Kastor and Limo collect WMM points at Flora London Marathon
The second event in the World Marathon Majors series took place in the English capital this morning with the running of the 26th annual Flora London Marathon. Announced in January of this year and instigated with the running of the Boston Marathon on Monday, April 17th, the World Marathon Majors is a unique alliance between the world’s five leading marathons - Boston, Flora London, real,-Berlin, LaSalle Bank Chicago and ING New York City - with a $1,000,000 prize divided amongst the overall male and female winners.
Race organizers billed the 2006 Flora London Marathon men’s and women’s fields as among the greatest of all time. Despite the withdrawal of men’s and women’s world record holders Paul Tergat and Paula Radcliffe due to injury, it would be difficult to disagree. On the starting line in the women’s field were former New York, London and Boston winner Margaret Okayo (KEN, PB 2:20:43), 2004 Chicago winner Constantina Tomescu-Dita (ROM, PB 2:21:30), 2000 New York City Lyudmila Petrova (RUS, PB 2:22:33), three time New York second placer Susan Chepkemei (KEN, PB 2:23:12) and Olympic bronze medalist Deena Kastor (USA, PB 2:21:16). Among the men were 2005 London winner Martin Lel (KEN, PB 2:07:26), former world record holder Khalid Khannouchi (USA, PB 2:05:38), multi-world record holder Haile Gebrselassie (ETH, PB 2:06:20), world champion Jaouad Gharib (MAR, PB 2:07:02), Olympic champion Stefano Baldini (ITA, PB 2:07:29), 2004 New York winner Hendrick Ramaala (RSA, PB 2:08:32) and past Chicago and London winner Evans Rutto (KEN, PB 2:05:50). If ever a stellar field toed a starting line, this was it.
As had transpired in Boston the previous weekend, one race in London produced a display of dominant front-running with the other evolving into a thrilling, hard-fought race to the line. Unlike Boston, however, it was the female winner, Kastor, who proved dominant in the cool, drizzly conditions and who enjoyed a run to the finish in splendid isolation. The American powered away from second placed Chepkemei soon after the 25K mark and, thereafter, was never threatened. Embellishing her win was a new US record of 2:19:36, a prize purse of $105,000 ($55,000 for the win, plus $50,000 for sub-2:22) and 25 points in the World Marathon Majors standings.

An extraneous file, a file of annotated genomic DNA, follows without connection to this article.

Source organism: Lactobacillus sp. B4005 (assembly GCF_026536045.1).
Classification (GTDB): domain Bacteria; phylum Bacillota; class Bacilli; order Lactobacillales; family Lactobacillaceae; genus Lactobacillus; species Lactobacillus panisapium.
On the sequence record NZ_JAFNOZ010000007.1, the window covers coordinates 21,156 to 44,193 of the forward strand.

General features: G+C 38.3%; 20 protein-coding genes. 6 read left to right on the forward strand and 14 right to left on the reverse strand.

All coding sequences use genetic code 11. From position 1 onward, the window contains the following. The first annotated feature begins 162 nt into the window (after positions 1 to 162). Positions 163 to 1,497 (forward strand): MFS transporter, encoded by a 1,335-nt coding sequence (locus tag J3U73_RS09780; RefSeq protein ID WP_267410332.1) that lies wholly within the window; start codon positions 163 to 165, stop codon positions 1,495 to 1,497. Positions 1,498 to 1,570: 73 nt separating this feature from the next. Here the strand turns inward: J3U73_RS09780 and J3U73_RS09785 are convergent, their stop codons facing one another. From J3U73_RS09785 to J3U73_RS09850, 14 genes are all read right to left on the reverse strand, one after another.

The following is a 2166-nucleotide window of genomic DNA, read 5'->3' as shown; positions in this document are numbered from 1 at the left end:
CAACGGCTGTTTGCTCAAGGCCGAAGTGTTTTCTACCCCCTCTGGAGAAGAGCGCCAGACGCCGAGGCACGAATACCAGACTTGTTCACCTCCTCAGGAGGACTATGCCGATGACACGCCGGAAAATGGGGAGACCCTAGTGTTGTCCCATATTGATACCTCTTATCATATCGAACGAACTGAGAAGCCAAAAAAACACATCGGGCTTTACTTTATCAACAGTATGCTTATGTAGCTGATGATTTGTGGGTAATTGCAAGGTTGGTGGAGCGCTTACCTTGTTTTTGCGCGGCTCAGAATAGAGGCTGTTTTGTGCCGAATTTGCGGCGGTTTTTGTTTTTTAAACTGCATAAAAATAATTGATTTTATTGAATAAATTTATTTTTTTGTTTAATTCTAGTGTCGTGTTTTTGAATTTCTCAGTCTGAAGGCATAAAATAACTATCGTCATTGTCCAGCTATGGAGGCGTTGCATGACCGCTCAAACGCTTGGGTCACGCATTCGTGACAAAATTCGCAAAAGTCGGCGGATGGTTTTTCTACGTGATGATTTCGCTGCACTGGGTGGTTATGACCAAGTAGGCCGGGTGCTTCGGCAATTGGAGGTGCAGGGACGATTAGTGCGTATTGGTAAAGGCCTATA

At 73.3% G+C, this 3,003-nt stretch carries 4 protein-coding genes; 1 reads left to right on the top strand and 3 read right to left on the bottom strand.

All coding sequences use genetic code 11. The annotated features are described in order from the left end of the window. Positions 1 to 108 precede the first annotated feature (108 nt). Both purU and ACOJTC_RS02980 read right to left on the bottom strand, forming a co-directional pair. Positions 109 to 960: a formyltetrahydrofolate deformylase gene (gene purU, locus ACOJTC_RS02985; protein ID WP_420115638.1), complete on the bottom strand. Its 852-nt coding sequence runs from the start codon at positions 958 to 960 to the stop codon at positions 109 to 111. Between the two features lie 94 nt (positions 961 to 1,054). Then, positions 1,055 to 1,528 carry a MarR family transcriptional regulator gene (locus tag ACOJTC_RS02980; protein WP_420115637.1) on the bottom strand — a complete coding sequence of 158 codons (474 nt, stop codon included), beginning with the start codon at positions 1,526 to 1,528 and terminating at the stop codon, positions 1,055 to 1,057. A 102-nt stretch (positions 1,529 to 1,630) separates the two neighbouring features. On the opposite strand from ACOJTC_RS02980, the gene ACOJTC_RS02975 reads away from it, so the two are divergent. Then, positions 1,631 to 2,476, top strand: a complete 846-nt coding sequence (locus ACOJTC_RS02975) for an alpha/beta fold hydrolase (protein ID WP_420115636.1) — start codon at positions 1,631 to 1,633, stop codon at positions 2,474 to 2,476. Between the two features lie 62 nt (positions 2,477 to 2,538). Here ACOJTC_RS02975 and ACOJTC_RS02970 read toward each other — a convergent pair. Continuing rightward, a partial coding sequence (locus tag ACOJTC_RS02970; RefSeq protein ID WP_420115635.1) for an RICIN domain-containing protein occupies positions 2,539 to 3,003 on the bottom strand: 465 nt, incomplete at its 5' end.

Felix Limo secured the same reward on the men’s side ($50,000 for winning, plus $50,000 for sub-2:07), although he was not assured of the victory until a scant 20 meters from the finish line adjacent to Buckingham Palace. The pack remained tightly bunched through 30K, when Rutto surged to the front. That upped the ante, but did not significantly reduce the contenders. That came at 38K when Lel, the defending champion, hit the front with a move that reduced the leading pack from seven down to just he and Limo. Over the final four kilometers, these two engaged in a shoulder to shoulder battle that was not resolved until the latter’s kick decided it with the finish line in sight. Limo’s winning time was 2:06:39, two seconds up on Lel.
With two events in the World Marathon Majors Series completed, the overall standings are as follows:
Robert Kipkoech Cheruiyot (KEN)
Felix Limo (KEN)
Benjamin Maiyo (KEN)
Martin Lel (KEN)
Mebrahtom Keflezhigi (
Hendrick Ramaala (RSA)
Brian Sell (
Khalid Khannouchi (
Alan Culpepper (
Stefano Baldini (ITA)
Rita Jeptoo (KEN)
Deena Kastor (
Jelena Prokopchuka (LAT)
Lyudmila Petrova (RUS)
Reiko Tosa (JPN)
Susan Chepkemei (KEN)
Bruna Genovese (ITA)
Berhane Adere (ETH)
Kiyoko Shimahara (JPN)
Competitors in the World Marathon Majors series accumulate points in each of the five marathons in which they participate over a two year period. They may contest as many races as they wish, but only their four best count towards the standings. Although the series functions on a two year rotation, the cycles overlap. Hence, the World Marathon Majors cycles proceed as follows: 2006/2007; 2007/2008; 2008/2009, etc. The prize money for the first cycle will be award at the end of 2007, with $1,000,000 divided equally between the first placed man and woman. Thereafter, prize money will be awarded annually. Note: in the years in which they occur, the World Championships and Olympic Games marathons are also part of the series.
With two races now completed, it is to real,-Berlin on Sunday, September 24th that competitors will turn their attention. Significantly, Berlin will be the first race in the World Marathon Majors series providing runners from Boston and London the opportunity to accumulate further points. It was in Berlin in 2003 that Paul Tergat set the current world record figures of 2:04:55.
Following real,-Berlin, the LaSalle Bank Chicago Marathon will take place on Sunday, October 22nd. The ING New York City Marathon is scheduled for Sunday, November 5th.
Standings, breaking news and further information about the World Marathon
Majors, can be found at http://www.worldmarathonmajors.com
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